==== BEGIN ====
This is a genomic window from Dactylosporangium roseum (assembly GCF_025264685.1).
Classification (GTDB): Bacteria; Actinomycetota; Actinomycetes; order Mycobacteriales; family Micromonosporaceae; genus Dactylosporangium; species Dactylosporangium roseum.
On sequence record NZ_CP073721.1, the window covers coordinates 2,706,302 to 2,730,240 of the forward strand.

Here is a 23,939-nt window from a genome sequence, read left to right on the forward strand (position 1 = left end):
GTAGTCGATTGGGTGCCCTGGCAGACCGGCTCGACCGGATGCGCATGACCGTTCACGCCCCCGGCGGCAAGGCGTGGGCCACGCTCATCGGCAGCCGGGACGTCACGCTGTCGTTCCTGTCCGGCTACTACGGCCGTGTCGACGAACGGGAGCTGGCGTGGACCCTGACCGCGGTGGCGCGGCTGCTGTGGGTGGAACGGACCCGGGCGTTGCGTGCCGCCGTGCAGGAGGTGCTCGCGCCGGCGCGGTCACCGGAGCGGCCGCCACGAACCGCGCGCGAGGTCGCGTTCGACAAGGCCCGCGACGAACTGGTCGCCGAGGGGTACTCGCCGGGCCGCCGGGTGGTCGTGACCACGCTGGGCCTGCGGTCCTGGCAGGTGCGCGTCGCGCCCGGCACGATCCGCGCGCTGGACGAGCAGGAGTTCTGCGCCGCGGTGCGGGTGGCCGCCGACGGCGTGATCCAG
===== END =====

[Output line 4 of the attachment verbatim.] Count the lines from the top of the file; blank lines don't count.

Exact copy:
Here is a 23,939-nt window from a genome sequence, read left to right on the forward strand (position 1 = left end):